Lymphatic filariasis is caused by parasitic nematodes that invade and occupy the host lymphatic system. The extent of lymphatic filariasis is staggering, with over 120 million people infected in 73 endemic countries and an estimated 40 million people suffering from a range of disfiguring and debilitating clinical manifestations of this disease. The mechanisms by which these medically important parasites navigate the host immune response to establish infection are not yet fully understood. In this study, we identify exosome-like vesicles (ELVs) that are abundantly released from infective stage L3 Brugia malayi, an etiological agent of human lymphatic filariasis.
Researchers from Iowa State University, show that these vesicles have a narrow size distribution and morphology consistent with classical exosomes, and that they contain common exosomal protein markers, putative effector proteins, as well as small regulatory RNAs. They show that ELVs are enriched with microRNAs that are perfectly conserved between parasite and host, suggesting a potentially novel mechanism by which filarial worms can actively manipulate host gene expression. They demonstrate that parasite ELVs are internalized by macrophages and elicit a classically activated phenotype in these host cells. The discovery of exosome-like vesicle release by human nematode parasites newly enlightens the roadmap to understanding the pathology of LF and related helminthiases. These vesicles also present promising new targets for intervention and diagnostics.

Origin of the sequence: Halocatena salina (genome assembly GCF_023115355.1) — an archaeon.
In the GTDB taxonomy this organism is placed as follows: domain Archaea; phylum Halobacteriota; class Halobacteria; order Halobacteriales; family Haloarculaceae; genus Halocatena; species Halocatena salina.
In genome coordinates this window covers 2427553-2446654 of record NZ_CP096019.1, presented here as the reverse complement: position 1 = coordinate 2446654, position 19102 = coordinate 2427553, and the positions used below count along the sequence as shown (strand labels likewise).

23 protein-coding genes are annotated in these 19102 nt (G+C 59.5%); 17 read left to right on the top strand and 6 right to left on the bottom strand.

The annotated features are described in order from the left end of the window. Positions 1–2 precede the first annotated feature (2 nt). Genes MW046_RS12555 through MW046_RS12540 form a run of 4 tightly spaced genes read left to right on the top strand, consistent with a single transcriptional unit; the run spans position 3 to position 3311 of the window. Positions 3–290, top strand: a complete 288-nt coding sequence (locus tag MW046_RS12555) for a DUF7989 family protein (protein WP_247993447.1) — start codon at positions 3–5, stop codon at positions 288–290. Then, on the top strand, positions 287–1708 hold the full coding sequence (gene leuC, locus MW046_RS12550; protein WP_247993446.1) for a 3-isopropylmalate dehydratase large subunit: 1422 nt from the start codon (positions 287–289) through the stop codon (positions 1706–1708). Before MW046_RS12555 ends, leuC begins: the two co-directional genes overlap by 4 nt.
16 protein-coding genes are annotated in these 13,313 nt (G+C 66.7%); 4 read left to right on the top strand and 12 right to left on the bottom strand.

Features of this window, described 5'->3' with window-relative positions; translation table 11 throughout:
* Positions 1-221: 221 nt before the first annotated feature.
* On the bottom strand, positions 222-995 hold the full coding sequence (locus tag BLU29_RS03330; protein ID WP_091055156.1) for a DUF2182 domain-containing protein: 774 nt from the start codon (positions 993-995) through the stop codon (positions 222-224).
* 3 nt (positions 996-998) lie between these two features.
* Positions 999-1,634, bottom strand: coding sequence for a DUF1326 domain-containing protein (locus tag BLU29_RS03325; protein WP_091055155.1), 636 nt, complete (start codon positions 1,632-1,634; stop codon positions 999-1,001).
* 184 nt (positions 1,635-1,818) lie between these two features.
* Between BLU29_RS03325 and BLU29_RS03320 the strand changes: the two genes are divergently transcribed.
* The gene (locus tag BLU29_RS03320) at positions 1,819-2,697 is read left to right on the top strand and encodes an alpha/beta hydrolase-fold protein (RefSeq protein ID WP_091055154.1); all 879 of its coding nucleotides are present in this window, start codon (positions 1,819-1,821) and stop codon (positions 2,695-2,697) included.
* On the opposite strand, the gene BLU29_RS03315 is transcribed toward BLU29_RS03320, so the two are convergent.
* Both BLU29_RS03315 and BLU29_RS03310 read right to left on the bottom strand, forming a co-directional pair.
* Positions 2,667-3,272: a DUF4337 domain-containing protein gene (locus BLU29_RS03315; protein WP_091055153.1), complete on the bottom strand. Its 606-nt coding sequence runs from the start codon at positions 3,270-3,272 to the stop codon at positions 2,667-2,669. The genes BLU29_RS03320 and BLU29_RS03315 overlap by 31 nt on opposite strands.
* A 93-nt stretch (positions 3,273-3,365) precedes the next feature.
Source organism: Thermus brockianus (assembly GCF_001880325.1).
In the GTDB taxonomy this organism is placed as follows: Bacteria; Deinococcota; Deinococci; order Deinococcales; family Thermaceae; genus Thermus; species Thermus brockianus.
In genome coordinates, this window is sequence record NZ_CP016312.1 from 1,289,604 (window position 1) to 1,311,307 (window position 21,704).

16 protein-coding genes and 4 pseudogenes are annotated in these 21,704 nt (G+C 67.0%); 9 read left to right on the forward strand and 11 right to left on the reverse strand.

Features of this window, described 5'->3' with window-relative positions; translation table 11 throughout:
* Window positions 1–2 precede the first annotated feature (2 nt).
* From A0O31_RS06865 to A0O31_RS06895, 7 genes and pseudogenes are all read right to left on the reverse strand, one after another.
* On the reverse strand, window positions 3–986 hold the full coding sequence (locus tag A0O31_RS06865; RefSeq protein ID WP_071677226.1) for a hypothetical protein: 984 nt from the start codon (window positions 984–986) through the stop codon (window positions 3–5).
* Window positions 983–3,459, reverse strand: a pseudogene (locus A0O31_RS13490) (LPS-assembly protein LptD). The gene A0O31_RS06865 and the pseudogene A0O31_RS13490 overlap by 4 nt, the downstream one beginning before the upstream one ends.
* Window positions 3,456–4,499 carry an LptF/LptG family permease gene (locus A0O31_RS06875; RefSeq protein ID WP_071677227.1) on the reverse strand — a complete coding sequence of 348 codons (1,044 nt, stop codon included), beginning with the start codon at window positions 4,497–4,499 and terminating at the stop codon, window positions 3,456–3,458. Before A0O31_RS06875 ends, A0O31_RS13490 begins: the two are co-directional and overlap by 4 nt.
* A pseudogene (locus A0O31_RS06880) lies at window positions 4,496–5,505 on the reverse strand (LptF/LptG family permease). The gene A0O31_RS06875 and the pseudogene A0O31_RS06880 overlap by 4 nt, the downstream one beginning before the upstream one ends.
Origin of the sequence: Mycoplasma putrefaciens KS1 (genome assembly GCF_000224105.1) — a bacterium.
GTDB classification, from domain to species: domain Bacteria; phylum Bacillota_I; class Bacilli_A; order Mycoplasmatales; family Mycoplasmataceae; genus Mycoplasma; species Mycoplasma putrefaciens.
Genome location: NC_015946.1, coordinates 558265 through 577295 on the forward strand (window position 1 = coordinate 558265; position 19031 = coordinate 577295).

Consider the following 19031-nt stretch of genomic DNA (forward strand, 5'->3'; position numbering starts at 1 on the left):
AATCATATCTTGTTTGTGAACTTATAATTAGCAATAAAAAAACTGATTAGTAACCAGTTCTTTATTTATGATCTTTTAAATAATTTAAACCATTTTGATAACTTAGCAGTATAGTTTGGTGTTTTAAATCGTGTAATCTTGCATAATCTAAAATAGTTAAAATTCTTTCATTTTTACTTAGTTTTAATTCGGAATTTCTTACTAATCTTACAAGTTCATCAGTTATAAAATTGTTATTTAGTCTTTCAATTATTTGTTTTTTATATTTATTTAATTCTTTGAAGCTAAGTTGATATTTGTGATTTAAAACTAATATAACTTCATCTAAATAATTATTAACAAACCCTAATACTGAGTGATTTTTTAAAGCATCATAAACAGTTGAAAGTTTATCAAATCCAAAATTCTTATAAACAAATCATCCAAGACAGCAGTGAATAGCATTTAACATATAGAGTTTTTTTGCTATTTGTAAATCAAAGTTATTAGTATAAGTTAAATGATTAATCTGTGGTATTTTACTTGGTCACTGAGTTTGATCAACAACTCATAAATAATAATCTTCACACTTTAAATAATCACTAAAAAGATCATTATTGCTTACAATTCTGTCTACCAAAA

Electron microscopy confirms secretion of exosome-like vesicles in intra-host stages of B. malayi. TEM images of L3 (A and B) and adult female (C) ELV preparations are shown. L3 vesicles take on a distinct morphology often reported in the literature. Adult isolations are more heterogenous and may require further optimization to achieve uniform vesicle preparation. White arrows show canonical L3 ELVs (B) and putative adult ELVs (C). This provides evidence for the release of exosome-like vesicles in the human-infective L3 stage of the parasite and much of the rest of the work we report is focused on vesicles derived from this larval stage.